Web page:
The movie asks some really deep questions – what is love, and what does it mean to be human? Both of them are intrinsically tied up with one another. For those who might think it far-fetched to fall in love with a voice, consider this; many people have fallen in love with people they’ve only texted and chatted with on the Internet. Are their feelings any less valid because they haven’t had physical intimacy? Of course, the difference is that there’s a potential for physical intimacy whereas in Theo’s case there simply isn’t.

Phoenix is given maybe the toughest job an actor can get – take what is essentially an uninteresting guy and make him relatable to the audience. In that sense, his performance may not be getting any Oscar buzz but it may be as great a performance as those that are receiving it. Theo is the kind of guy we’d never spare a second glance at with his throwback mustache and excuse-me air.

Adams shows more vulnerability than I can recall in any of her performances. It’s a far cry from her role in American Hustle where she is outwardly tough and smart but inwardly has issues. Here her character has been sapped of strength and vitality by life; she is working on a documentary film that will serve as her dissertation but there’s no life to the project; it’s inert and boring and she knows it. She hasn’t given up exactly – she’s still a good friend to Theo – but this Amy has lost her way.

Jonze who has mostly made quirky pictures from the scripts of other people wrote this one himself and he throws all sorts of fine little details – for example, the future fashion isn’t having your pants down around your ass but instead up high and there are a lot of earth tones. There are no flying cars but there are high speed trains that take you just about anywhere. Even L.A.’s skyline resembles that of Shanghai (which is a bit of an inside joke since the Shanghai skyline was used in place of L.A.’s).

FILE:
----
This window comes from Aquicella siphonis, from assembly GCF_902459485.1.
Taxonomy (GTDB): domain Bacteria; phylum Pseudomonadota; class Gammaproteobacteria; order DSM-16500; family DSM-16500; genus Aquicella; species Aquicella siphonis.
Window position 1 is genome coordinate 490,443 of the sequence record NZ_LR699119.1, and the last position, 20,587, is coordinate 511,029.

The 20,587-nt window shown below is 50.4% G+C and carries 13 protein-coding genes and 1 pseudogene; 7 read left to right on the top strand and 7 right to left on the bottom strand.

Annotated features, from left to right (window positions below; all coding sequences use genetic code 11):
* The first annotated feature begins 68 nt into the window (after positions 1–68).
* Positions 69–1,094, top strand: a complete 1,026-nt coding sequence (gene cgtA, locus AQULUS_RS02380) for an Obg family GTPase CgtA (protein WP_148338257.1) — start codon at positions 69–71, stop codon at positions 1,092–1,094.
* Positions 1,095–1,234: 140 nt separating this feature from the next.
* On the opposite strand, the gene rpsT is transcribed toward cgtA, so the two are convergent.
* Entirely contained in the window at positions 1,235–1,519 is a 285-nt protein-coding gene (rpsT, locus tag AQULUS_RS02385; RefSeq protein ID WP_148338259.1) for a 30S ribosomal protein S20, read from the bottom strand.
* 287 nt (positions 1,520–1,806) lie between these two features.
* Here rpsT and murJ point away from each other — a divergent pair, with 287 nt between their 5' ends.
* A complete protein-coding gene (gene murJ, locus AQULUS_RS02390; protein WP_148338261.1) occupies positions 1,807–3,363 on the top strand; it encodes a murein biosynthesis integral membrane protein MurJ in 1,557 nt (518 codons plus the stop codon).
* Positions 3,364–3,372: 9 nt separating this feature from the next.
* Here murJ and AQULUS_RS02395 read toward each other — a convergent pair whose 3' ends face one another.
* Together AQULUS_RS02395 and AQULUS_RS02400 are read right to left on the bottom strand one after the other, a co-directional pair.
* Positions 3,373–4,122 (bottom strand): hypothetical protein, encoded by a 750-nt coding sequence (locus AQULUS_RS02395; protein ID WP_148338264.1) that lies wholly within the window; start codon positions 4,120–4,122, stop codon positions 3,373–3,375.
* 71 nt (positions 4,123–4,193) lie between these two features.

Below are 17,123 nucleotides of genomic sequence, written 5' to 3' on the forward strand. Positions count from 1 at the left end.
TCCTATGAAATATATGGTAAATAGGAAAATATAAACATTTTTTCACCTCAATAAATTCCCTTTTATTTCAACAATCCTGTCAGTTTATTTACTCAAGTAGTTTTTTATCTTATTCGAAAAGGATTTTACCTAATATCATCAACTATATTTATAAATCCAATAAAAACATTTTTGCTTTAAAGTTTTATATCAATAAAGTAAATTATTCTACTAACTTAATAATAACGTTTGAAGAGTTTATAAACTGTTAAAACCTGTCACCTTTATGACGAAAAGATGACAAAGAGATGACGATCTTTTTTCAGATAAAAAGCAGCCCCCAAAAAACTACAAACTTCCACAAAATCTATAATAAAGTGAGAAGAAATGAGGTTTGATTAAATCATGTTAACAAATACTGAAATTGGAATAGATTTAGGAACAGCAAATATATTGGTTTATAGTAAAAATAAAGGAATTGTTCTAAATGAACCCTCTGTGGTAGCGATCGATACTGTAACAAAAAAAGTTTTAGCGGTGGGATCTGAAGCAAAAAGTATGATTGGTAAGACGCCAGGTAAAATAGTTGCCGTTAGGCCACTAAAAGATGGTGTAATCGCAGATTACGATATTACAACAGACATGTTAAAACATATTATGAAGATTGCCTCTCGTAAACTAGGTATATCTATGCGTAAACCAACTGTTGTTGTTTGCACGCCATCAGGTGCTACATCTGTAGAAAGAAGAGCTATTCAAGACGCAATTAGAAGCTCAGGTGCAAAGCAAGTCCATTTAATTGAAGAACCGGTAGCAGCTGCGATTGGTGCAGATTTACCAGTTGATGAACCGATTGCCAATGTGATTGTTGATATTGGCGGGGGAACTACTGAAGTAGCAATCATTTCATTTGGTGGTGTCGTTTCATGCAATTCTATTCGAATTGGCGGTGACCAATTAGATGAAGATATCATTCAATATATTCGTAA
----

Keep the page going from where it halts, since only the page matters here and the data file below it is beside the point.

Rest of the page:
The question is here not just what humans are but what we are becoming. There is a bit of parable to the proceedings here. We have become obsessed with being connected but make no connections. How many times have you gone to a restaurant and seen everyone at the table texting away on their smart phones? Even when we’re together we aren’t present. Is that unhealthy or is it simply adapting to our new technology? I suspect that it’s a little bit of both.

Some movies tells us their views on the human condition and that alone gives us something to think about. Her is more about pointing out the direction we’re heading in and allowing you to draw your own conclusions. This is the kind of movie you’ll be turning over in your head and discussing with your friends for weeks after you leave the theater. I can’t think of higher praise than that.

REASONS TO GO: Examines what it is to be human. Thought-provoking. Believable future.

REASONS TO STAY: The emotional resonance may be too much for some.

FAMILY VALUES:  There are a few instances of rough language, some sexuality and brief graphic nudity.

TRIVIAL PURSUIT: Following the filming of some of the rougher emotional scenes, Amy Adams would sing songs from Broadway musicals to cheer herself back up. Phoenix soon began joining her but both stopped when they noticed Jonze filming their impromptu duets.

CRITICAL MASS: As of 1/14/14: Rotten Tomatoes: 93% positive reviews. Metacritic: 91/100.

COMPARISON SHOPPING: Wall-E

FINAL RATING: 10/10

NEXT: Answers to Nothing